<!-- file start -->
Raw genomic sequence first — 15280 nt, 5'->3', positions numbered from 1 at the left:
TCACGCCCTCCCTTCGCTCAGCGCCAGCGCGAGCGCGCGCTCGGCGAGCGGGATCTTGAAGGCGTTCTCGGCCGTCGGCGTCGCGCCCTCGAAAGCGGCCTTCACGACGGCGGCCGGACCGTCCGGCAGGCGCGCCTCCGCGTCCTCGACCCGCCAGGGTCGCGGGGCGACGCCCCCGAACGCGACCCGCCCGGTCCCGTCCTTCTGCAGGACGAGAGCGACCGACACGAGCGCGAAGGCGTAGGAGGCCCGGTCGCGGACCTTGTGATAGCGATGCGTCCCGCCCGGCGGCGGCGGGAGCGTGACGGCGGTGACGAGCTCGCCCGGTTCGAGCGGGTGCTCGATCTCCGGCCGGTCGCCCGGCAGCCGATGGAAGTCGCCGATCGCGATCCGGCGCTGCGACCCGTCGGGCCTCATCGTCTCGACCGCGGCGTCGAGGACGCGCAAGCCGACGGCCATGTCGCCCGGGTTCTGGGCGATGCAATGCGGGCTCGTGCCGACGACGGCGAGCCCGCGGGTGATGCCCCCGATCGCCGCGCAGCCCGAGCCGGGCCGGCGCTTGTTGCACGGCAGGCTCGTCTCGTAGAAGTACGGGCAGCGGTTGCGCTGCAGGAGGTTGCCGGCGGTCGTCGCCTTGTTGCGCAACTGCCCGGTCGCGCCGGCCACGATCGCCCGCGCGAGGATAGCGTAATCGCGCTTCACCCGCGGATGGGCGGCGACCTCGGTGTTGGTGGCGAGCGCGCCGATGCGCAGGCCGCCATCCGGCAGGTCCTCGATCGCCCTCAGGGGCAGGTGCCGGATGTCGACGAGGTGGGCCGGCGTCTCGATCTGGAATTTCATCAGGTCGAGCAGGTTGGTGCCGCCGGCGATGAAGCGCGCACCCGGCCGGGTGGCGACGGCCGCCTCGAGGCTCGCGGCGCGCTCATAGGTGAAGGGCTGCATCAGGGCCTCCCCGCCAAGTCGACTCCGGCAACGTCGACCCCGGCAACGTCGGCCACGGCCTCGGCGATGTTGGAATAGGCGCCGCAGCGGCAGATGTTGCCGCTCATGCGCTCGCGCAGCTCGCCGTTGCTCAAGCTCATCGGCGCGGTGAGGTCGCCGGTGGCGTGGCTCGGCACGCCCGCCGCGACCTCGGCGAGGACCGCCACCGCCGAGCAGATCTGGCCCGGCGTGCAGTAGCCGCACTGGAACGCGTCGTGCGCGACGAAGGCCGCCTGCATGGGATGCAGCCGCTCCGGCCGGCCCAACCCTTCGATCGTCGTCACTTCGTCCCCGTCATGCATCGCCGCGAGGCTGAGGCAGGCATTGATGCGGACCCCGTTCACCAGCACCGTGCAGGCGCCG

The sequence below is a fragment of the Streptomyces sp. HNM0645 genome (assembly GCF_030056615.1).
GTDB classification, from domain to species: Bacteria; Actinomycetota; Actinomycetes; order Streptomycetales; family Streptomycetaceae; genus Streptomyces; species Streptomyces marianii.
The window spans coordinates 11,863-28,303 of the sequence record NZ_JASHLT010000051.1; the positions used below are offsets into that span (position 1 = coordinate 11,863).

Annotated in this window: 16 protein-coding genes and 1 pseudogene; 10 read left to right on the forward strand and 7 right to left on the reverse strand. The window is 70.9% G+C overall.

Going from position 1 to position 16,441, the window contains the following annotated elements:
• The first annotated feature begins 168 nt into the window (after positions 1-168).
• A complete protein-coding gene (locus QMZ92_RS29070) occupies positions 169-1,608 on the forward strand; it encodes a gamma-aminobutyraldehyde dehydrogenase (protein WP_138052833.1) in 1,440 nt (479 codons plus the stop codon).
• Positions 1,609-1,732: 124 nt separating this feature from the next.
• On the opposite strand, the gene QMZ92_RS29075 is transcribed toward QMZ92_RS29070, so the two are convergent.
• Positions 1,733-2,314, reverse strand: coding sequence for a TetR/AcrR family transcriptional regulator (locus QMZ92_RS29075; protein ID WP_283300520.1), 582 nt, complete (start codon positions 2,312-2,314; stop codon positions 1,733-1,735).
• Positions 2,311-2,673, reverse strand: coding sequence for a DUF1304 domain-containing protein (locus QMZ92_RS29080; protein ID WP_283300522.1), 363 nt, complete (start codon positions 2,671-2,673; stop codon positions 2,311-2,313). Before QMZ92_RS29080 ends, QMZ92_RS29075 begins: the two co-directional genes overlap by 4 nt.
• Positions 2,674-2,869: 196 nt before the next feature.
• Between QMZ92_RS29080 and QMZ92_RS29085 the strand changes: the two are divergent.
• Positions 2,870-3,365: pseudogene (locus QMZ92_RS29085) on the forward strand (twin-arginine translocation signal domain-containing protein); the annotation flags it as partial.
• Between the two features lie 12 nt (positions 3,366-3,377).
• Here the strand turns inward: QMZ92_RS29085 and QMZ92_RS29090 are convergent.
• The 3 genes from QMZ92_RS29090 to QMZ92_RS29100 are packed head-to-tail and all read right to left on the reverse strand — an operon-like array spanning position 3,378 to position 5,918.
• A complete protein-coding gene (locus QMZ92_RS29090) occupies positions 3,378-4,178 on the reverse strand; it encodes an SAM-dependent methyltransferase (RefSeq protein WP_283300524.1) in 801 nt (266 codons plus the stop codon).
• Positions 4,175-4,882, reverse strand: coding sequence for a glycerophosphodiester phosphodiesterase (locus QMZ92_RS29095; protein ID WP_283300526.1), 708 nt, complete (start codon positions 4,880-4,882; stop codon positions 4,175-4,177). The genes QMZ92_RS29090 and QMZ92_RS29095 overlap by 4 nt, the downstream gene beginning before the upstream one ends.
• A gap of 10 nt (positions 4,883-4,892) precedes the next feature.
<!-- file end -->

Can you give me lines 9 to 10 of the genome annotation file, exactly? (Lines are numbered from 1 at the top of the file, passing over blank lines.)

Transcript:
• A complete protein-coding gene (locus QMZ92_RS29070) occupies positions 169-1,608 on the forward strand; it encodes a gamma-aminobutyraldehyde dehydrogenase (protein WP_138052833.1) in 1,440 nt (479 codons plus the stop codon).
• Positions 1,609-1,732: 124 nt separating this feature from the next.